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UN population report: India becomes world’s most populous nation

GS Paper 1

 Syllabus: Population and Associated Issues

 

Source: IE

 Context: According to the United Nations Population Fund’s (UNFPA) State of World Population (SOWP) report 2023 – ‘8 Billion Lives, Infinite Possibilities’India is now the most populous country in the world.

 

Highlights of the report:

TotalThe population of the world is 8,045 million.
The largest share (age)Out of this, the largest share (65%) is of people between the ages of 15 – 64 years, followed by those in the 10-24 years group (24%).

 

10% of the population is above 65 years of age.

The largest share (region)The world’s two most populous regions are Eastern and South-Eastern Asia [2.3 billion people – 29% of the global population]; and

 

Central and Southern Asia [2.1 billion – 26%].

The largest share (countries)China and India accounted for the largest populations in these regions, with more than 1.4 billion each in 2022.
The outlook for population growthWhile numbers will continue to grow for several decades, the rate of global population growth has fallen (<1% since 2020 compared to 5% in 1950).

 

This is largely due to declining fertility – around two-thirds of people live in areas with a total fertility rate </=2.1 children per woman → replacement fertility rate/zero-growth fertility rate.

 

It is international migration (due to war, and famines, among other reasons) that is now the driver of growth in many countries, with 281 million people living outside their country of birth in 2020.

 

South Asia clocks some of the highest emigration trends, with India seeing an estimated net outflow of 3.5 million between 2010 and 2021 (Pakistan has the highest net flow).

What contributed to the global population growth?Increasing life expectancy (among men – 71 years while among women – 76 years). This also means that parts of the world, such as Japan, have a rapidly ageing population.
ProjectionsThe global population could grow to around 8.5 billion in 2030, 9.7 billion in 2050 and 10.4 billion in 2100.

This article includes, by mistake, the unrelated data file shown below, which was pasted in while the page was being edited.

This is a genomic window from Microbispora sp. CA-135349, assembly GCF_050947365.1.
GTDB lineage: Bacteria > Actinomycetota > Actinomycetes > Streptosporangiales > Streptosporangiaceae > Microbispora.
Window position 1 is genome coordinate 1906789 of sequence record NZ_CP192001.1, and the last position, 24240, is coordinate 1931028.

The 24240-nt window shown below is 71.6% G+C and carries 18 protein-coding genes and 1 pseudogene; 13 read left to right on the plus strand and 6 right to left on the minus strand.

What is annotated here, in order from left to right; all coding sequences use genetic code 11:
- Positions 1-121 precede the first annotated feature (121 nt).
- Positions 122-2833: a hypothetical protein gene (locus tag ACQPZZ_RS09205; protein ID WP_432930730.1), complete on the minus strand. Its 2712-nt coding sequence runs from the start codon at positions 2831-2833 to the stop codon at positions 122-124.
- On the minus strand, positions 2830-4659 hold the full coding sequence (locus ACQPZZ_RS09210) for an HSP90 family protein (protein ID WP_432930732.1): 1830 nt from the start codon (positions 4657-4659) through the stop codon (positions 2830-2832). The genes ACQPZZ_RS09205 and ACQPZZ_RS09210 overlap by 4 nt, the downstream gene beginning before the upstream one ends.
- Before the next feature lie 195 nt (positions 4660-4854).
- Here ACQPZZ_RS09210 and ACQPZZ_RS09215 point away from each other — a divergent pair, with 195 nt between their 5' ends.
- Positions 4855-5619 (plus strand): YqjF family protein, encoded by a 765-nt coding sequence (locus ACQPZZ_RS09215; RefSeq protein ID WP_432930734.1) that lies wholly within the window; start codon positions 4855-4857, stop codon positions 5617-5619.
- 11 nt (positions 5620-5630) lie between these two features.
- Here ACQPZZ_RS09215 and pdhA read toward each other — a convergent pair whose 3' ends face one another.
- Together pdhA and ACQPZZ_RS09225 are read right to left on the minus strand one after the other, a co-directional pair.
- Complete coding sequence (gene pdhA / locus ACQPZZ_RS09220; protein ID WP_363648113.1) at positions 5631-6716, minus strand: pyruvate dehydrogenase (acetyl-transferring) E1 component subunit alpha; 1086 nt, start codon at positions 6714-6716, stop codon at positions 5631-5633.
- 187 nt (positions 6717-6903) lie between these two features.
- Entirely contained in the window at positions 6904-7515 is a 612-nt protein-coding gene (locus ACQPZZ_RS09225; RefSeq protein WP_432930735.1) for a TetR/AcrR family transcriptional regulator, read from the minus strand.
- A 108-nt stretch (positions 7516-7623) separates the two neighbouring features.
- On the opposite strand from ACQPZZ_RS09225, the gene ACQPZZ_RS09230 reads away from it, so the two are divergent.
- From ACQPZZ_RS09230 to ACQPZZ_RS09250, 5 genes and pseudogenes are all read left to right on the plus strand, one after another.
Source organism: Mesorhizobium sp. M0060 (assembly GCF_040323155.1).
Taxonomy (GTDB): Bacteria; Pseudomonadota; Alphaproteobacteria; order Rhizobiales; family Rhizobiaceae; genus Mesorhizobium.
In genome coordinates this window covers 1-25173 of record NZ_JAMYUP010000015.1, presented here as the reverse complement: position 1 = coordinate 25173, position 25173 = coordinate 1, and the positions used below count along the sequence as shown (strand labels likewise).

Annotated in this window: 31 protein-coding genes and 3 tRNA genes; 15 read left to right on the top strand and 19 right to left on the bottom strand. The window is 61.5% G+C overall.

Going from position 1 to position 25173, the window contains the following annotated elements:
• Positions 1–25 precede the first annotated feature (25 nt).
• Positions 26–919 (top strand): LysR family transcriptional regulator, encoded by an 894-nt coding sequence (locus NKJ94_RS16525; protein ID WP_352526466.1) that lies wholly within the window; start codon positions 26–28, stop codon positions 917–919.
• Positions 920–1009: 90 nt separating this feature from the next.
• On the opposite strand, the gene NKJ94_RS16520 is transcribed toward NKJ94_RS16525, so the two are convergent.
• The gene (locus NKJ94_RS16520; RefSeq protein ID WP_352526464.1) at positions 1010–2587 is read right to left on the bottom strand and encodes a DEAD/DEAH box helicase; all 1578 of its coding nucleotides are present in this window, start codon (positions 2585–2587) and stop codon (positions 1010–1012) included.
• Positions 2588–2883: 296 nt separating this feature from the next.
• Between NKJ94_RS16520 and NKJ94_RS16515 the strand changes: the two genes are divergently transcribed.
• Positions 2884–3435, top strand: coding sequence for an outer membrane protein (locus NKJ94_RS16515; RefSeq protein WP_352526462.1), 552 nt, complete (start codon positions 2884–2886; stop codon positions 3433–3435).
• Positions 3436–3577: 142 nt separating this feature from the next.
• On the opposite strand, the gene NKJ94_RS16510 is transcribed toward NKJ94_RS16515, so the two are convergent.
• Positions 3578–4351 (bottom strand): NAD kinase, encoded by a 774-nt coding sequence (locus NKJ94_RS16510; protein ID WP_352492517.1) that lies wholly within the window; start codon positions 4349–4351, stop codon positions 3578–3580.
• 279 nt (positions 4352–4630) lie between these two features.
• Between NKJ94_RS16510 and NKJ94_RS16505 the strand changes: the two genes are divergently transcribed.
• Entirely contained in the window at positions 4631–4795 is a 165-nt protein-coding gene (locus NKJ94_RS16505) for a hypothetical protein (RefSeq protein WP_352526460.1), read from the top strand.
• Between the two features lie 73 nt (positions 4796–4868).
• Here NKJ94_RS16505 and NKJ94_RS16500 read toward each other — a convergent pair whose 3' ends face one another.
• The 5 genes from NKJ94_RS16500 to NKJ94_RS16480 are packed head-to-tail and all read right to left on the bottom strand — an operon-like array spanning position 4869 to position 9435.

Central and Southern Asia is expected to become the most populous region in the world by 2037.

 

More than half of the projected increase in global population up to 2050 will be concentrated in eight countries – Congo (DRC), Egypt, Ethiopia, India, Nigeria, Pakistan, the Philippines and Tanzania.

 

Once fertility rates drop in high-fertility regions such as sub-Saharan Africa, the global population will start to decline.

 

India specific findings
India now has 1,428.6 million people, outstripping China’s population. India’s growth rate has dropped to <1% from 2.3% in 1972.

68% of India’s population belongs to the 15-64 years category, and 26% in the 10-24 years group, making India one of the youngest countries in the world.

The total fertility rate in India has been steadily dropping [NFHS-5 (2019-21)- 2.0, less than the replacement level of 2.1].

Increased use of contraceptive methods, spacing, access to health care, and increasing wealth and education, has contributed to this decline. 

Life expectancy for men in India is 71 years (same as global figures), while it is marginally lower for women at 74 years.

India’s large population is a result of the “population momentum” from earlier decades, and the country’s population is likely to start its decline closer to 2050.

GoodBadTakeaway for India
Opportunity for India – Demographic dividend.

68% of its population is the youth/working population.

The population in many countries, like Japan and South Korea, are on the decline.

India could have one of the largest workforces in the world, giving it a global advantage (skilled labour to countries which will be in dire need), and spurring its economic growth.

Increasing dependency: A declining fertility rate is accompanied by an ageing population.

 

 

Demographic disaster: If India fails to capitalise on its demographic dividend/fails to educate and skill its youth.

 

 

Delays in conducting Census exercises can have adverse consequences.

 

 

The population estimates in the UNFPA report are higher than India’s own.

 

 

According to the Census Office, India’s population in 2023 was expected to be only 1,388 million (about 139 crores).

 

 

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